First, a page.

Gain Access To Science Two Ways

Not a hack, but something we’ve been wanting to see forever is open access to all scientific publications. If we can soapbox for a few seconds, it’s a crying shame that most academic science research is funded by public money, and then we’re required to pay for it again in the form of journal subscriptions or online payments if we want to read it. We don’t like science being hidden behind a paywall, and neither do the scientists whose work is hidden from wider view.

Here are two heartening developments: Unpaywall is a browser extension that automates the search for pre-press versions of a journal article, and the Bill and Melinda Gates Foundation are denying rights to research that it has funded if the resulting publications aren’t free and open.

The concept of “publishing” pre-print versions of academic papers before publication is actually older than the World Wide Web — the first versions of what would become shared LaTeX version of physics papers and ran on FTP and Gohper. The idea is that by pushing out a first version of the work, a scientist can get early feedback and lay claim to interesting discoveries prior to going through the long publication process. Pre-prints are available in many other fields now, and all that’s left for you to do is search for them. Unpaywall searches for you.

Needless to say, this stands to take a chunk out of the pocketbooks of scientific publishers. (Whether this matters in comparison to the large fees that they charge libraries, universities, and other institutional subscribers is open to speculation.) The top-tier journals — Nature, Science, the New England Journal of Medicine, and others — have been reluctant to offer open access, so brilliant scientists are faced with the choice of making their work openly available or publishing in a prestigious journal, which is good for their career.

In a step to change the status quo, the Bill and Melinda Gates Foundation took their ball and went home; research funded with their money has to be open-access, period. We think that’s a laudable development, and assuming that the foundation funds quality research, the top-tier journals will be losing out unless they cooperate.

To be fair to the journal publishers, many journals are open-access or have open-access options available. The situation today is a lot better than it was even five years ago. But if we had a dime for every time we try to research some scientific paper and ran into a paywall, we wouldn’t be reduced to hawking snazzy t-shirts.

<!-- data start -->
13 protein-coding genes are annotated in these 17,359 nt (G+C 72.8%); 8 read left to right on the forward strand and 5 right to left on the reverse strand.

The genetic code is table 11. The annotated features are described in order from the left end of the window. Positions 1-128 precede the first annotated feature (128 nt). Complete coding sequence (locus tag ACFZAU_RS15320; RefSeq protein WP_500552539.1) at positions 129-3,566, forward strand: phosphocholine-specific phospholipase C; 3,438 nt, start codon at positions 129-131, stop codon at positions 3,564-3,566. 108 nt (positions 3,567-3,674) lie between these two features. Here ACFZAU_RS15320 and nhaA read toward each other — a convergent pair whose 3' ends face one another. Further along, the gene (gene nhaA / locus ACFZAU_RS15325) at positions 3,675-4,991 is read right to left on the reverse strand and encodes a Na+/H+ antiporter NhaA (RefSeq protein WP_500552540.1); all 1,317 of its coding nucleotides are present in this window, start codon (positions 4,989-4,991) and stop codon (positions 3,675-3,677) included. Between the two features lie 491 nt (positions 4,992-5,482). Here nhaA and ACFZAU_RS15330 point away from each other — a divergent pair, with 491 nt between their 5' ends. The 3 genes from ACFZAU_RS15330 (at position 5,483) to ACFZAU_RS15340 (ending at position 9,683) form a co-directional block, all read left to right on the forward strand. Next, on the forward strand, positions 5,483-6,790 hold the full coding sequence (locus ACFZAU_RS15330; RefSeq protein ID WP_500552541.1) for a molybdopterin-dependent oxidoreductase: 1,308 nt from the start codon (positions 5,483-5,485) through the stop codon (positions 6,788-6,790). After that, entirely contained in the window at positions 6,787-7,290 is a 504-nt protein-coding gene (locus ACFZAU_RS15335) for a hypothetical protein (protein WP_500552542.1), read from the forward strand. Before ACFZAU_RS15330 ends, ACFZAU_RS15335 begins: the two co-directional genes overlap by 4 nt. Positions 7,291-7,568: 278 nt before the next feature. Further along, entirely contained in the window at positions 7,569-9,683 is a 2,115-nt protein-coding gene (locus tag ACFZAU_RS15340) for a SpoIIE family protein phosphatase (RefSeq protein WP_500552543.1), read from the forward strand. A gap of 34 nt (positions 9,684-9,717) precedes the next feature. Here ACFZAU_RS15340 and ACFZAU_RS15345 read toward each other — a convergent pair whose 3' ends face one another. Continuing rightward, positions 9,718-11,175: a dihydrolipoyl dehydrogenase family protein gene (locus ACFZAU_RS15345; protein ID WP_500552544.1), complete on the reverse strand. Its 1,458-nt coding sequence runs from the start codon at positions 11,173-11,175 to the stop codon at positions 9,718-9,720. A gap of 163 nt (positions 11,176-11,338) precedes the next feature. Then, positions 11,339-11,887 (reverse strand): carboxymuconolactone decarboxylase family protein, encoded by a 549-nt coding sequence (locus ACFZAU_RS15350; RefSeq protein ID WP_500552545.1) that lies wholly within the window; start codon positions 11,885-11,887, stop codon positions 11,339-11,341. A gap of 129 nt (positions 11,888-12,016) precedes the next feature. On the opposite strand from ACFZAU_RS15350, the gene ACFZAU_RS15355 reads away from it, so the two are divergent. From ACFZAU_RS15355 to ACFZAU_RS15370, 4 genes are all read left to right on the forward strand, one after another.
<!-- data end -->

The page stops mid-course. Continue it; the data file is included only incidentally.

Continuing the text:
Thanks [acs] for the tip!

56 thoughts on “Gain Access To Science Two Ways

  1. So, the Gates Foundation is advocating the ideal that many have fought for, and Aaron Schwartz died for. This is good news, and definitely improves my opinion of them and their work.

  2. If it was publicly funded, then there is no doubt that it is criminal to hold it behind paywalls. Thanks for the tip on the browser extension and info on the Gates foundation. Good to know that sentiment is changing and that we may soon get access to those papers. At least half of them should be reproducible.

    1. That’s the thing. A lot of applied (and some pure) research isn’t strictly “publicly funded”. It’s public and private, and some is purely private. Kind of hard to disentangle that without ruining the research.

    2. This also applies to the law. We pay our legislators to make laws that we can’t see unless we pay to see them. All laws that we are expected to live up to should be on line.

  3. It’s complicated, though. There’s no easy answer.

    Is moving to a pay-to-publish model, where each individual research group has to pay thousands of dollars in page charges or other publishing fees, really any better than the university library buying a single site-wide subscription?

    Now, instead of each institution paying that subscription once, every research group is paying it over and over again, redundantly, in page charges – money that could be spent on a stipend for another PhD student, or spent enabling a grad student to travel to present at a conference, or stocking up on reagents, or whatever.

    Before people started making a fuss about open-access journals, the huge problem that we have now with predatory trash publishers didn’t exist – it was created. We have that huge proliferation of shit there, too.

    If the publishers get their money from readers, after the high-quality research has been curated and filtered out, then they have an incentive to maintain quality standards, to keep the readers coming back. If the publishers get their money up front from the people submitting the articles, then they will take anybody’s money, they don’t care about readers, and editorial standards reduce the profit, not increase it.

    Have we really achieved anything?

    “the Bill and Melinda Gates Foundation are denying rights to research that it has funded if the resulting publications aren’t free and open”

    So what happens to a young researcher who is producing high-quality work, very novel high-impact stuff that is capable of getting a publication in *Science* or *Nature* ? If their work is capable of getting a foot in the door at that level, do you then just tell them no, *you’re not allowed to*, or else you lose your funding survival?